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Re: Heartbleed (was ... Re: My fellow (Debian) Linux users ...)

Stan Hoeppner:
> On 4/13/2014 10:03 PM, Chris Bannister wrote:
>> Then there is also the very serious issue of embedded devices using
>> openssl. Tablets, smartphones, routers, ... etc. etc. 
> This problem only exists *if* these devices connect to a compromised or
> rogue host via SSL/TLS *and* the user hasn't reset and or deleted
> locally cached usernames and passwords.

That is not the whole truth. It has by now been shown that certificates
and private keys were at risk for two years. You are affected by this
bug if your browser (or any other SSL/TLS client) does not properly
check for certificate revocations or if you try to visit a previously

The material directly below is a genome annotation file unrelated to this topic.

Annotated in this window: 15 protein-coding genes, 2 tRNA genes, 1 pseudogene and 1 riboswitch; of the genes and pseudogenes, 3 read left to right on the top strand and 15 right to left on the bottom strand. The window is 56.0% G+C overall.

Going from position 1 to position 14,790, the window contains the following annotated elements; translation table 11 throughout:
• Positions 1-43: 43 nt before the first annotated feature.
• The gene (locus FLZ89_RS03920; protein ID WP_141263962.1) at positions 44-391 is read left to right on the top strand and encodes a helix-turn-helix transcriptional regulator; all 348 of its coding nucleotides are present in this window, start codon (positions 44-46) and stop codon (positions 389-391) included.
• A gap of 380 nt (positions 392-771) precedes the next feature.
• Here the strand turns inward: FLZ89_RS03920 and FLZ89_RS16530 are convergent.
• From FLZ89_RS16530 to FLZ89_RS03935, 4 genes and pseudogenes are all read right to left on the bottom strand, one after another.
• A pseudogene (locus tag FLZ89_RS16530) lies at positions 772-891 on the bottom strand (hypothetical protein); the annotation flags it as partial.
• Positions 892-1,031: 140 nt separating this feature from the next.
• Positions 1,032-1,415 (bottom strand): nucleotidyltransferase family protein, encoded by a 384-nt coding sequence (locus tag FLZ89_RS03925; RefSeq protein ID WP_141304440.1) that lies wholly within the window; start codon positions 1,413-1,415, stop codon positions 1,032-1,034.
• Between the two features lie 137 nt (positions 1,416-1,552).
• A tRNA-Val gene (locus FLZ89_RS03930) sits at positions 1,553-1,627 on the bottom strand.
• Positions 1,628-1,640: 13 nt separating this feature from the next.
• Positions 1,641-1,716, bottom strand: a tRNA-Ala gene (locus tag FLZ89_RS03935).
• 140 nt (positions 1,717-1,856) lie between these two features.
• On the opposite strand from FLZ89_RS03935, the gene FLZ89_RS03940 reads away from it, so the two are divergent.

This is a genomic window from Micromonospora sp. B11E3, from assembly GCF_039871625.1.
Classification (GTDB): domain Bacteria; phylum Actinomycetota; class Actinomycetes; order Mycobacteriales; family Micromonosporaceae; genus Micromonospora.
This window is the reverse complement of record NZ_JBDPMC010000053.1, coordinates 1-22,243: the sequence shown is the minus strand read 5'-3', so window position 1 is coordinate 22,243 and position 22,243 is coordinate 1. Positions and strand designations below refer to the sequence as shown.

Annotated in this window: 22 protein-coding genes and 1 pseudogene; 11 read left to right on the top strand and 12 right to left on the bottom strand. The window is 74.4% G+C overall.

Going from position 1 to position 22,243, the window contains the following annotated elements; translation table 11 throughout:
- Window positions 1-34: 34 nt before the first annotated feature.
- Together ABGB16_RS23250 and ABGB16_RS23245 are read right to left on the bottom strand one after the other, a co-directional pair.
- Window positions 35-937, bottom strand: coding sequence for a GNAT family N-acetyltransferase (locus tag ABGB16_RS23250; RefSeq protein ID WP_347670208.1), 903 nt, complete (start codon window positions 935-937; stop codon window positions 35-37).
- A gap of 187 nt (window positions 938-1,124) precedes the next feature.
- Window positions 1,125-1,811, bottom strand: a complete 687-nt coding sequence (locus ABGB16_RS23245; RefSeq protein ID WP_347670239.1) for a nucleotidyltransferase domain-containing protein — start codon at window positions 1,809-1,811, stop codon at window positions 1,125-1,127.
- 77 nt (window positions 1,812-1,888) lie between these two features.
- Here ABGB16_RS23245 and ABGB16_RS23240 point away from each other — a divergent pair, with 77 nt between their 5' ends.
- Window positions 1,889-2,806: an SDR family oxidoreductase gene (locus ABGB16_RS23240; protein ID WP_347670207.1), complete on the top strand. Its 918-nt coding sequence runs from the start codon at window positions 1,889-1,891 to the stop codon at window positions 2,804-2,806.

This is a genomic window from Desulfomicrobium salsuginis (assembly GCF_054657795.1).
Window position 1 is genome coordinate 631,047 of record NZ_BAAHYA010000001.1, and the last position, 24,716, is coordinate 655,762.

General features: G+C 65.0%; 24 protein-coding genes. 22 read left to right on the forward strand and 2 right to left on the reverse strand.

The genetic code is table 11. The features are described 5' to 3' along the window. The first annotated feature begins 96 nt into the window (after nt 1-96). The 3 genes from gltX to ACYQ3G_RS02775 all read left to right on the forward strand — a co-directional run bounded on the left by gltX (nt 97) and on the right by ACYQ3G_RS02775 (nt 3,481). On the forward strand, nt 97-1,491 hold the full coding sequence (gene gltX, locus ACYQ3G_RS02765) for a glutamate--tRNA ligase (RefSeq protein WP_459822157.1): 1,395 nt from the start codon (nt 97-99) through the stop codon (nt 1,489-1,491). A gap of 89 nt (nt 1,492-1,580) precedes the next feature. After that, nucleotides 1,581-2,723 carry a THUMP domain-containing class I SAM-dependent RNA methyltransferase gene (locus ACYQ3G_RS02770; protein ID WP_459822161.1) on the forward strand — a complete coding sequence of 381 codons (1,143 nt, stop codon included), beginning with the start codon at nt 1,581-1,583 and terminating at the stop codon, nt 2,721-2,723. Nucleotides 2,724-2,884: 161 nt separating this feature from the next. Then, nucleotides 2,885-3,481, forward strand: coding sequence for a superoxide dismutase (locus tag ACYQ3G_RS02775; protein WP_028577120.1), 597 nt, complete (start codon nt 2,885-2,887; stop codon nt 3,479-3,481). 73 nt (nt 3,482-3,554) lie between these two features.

vulnerable system whose certificate was not revoked for some reason.

> So, no, definitely not on the impact scale of Y2K.  That affected
> *everyone* whereas this does not.  Anyone using an MS Windows PC, which
> is the majority of the planet, whose financial institutions do not use
> OpenSSL, are entirely safe from this bug.

No. This applies to everyone who is using sites that previously used a
vulnerable version of OpenSSL. Since I generally cannot know which
software is used by a specific site, I tend to go as far as concluding
that any certificate from before 2014-04-08 may be stolen.

BTW, you shouldn't focus only on banks either. There are a lot of
popular services that use free software a lot, some of which happen to
include payment functionality.

If I am asked 'How are you' more than a million times in my life I
promise to explode.
[Agree]   [Disagree]

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